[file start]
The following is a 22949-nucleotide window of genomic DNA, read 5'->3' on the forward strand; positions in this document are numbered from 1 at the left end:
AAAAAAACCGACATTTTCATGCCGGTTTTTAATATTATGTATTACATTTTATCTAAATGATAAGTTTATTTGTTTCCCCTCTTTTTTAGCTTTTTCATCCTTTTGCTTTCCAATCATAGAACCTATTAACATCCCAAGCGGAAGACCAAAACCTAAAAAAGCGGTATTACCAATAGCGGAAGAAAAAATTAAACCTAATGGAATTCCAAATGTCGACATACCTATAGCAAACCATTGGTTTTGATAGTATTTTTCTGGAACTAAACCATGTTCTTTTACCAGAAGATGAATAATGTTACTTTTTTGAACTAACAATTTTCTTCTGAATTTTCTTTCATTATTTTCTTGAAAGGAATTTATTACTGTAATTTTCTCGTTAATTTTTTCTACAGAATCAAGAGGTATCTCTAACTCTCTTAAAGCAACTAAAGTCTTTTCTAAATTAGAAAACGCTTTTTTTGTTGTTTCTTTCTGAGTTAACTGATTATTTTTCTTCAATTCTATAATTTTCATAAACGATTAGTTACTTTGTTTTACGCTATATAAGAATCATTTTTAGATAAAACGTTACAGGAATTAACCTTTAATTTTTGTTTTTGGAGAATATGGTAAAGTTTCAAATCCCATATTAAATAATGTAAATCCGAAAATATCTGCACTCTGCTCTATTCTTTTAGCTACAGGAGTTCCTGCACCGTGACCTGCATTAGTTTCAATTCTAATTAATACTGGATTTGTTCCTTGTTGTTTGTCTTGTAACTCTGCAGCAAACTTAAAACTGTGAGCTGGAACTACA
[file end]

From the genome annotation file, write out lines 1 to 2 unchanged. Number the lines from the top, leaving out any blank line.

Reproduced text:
The following is a 22949-nucleotide window of genomic DNA, read 5'->3' on the forward strand; positions in this document are numbered from 1 at the left end:
AAAAAAACCGACATTTTCATGCCGGTTTTTAATATTATGTATTACATTTTATCTAAATGATAAGTTTATTTGTTTCCCCTCTTTTTTAGCTTTTTCATCCTTTTGCTTTCCAATCATAGAACCTATTAACATCCCAAGCGGAAGACCAAAACCTAAAAAAGCGGTATTACCAATAGCGGAAGAAAAAATTAAACCTAATGGAATTCCAAATGTCGACATACCTATAGCAAACCATTGGTTTTGATAGTATTTTTCTGGAACTAAACCATGTTCTTTTACCAGAAGATGAATAATGTTACTTTTTTGAACTAACAATTTTCTTCTGAATTTTCTTTCATTATTTTCTTGAAAGGAATTTATTACTGTAATTTTCTCGTTAATTTTTTCTACAGAATCAAGAGGTATCTCTAACTCTCTTAAAGCAACTAAAGTCTTTTCTAAATTAGAAAACGCTTTTTTTGTTGTTTCTTTCTGAGTTAACTGATTATTTTTCTTCAATTCTATAATTTTCATAAACGATTAGTTACTTTGTTTTACGCTATATAAGAATCATTTTTAGATAAAACGTTACAGGAATTAACCTTTAATTTTTGTTTTTGGAGAATATGGTAAAGTTTCAAATCCCATATTAAATAATGTAAATCCGAAAATATCTGCACTCTGCTCTATTCTTTTAGCTACAGGAGTTCCTGCACCGTGACCTGCATTAGTTTCAATTCTAATTAATACTGGATTTGTTCCTTGTTGTTTGTCTTGTAACTCTGCAGCAAACTTAAAACTGTGAGCTGGAACTACA